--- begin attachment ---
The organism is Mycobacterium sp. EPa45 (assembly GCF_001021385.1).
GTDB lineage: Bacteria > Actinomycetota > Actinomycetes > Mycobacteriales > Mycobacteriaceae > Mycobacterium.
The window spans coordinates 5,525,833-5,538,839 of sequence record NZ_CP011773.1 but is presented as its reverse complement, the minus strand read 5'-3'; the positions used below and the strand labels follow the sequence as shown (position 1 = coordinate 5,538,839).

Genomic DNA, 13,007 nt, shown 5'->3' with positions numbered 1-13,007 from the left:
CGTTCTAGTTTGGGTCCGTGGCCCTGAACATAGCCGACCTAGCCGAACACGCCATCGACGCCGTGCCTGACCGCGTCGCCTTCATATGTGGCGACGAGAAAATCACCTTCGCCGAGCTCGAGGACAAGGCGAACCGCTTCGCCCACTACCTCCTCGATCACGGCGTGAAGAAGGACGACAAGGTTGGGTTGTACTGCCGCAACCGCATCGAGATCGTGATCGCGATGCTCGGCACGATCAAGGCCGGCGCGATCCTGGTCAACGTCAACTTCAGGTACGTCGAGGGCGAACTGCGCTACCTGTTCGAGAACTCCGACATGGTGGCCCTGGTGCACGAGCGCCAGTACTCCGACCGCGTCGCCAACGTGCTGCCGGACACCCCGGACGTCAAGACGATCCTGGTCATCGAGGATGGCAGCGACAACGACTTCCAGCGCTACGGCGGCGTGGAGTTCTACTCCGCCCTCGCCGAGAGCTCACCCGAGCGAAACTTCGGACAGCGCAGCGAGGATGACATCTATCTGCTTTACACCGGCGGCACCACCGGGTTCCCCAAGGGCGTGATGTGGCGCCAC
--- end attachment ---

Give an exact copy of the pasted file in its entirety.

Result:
The organism is Mycobacterium sp. EPa45 (assembly GCF_001021385.1).
GTDB lineage: Bacteria > Actinomycetota > Actinomycetes > Mycobacteriales > Mycobacteriaceae > Mycobacterium.
The window spans coordinates 5,525,833-5,538,839 of sequence record NZ_CP011773.1 but is presented as its reverse complement, the minus strand read 5'-3'; the positions used below and the strand labels follow the sequence as shown (position 1 = coordinate 5,538,839).

Genomic DNA, 13,007 nt, shown 5'->3' with positions numbered 1-13,007 from the left:
CGTTCTAGTTTGGGTCCGTGGCCCTGAACATAGCCGACCTAGCCGAACACGCCATCGACGCCGTGCCTGACCGCGTCGCCTTCATATGTGGCGACGAGAAAATCACCTTCGCCGAGCTCGAGGACAAGGCGAACCGCTTCGCCCACTACCTCCTCGATCACGGCGTGAAGAAGGACGACAAGGTTGGGTTGTACTGCCGCAACCGCATCGAGATCGTGATCGCGATGCTCGGCACGATCAAGGCCGGCGCGATCCTGGTCAACGTCAACTTCAGGTACGTCGAGGGCGAACTGCGCTACCTGTTCGAGAACTCCGACATGGTGGCCCTGGTGCACGAGCGCCAGTACTCCGACCGCGTCGCCAACGTGCTGCCGGACACCCCGGACGTCAAGACGATCCTGGTCATCGAGGATGGCAGCGACAACGACTTCCAGCGCTACGGCGGCGTGGAGTTCTACTCCGCCCTCGCCGAGAGCTCACCCGAGCGAAACTTCGGACAGCGCAGCGAGGATGACATCTATCTGCTTTACACCGGCGGCACCACCGGGTTCCCCAAGGGCGTGATGTGGCGCCAC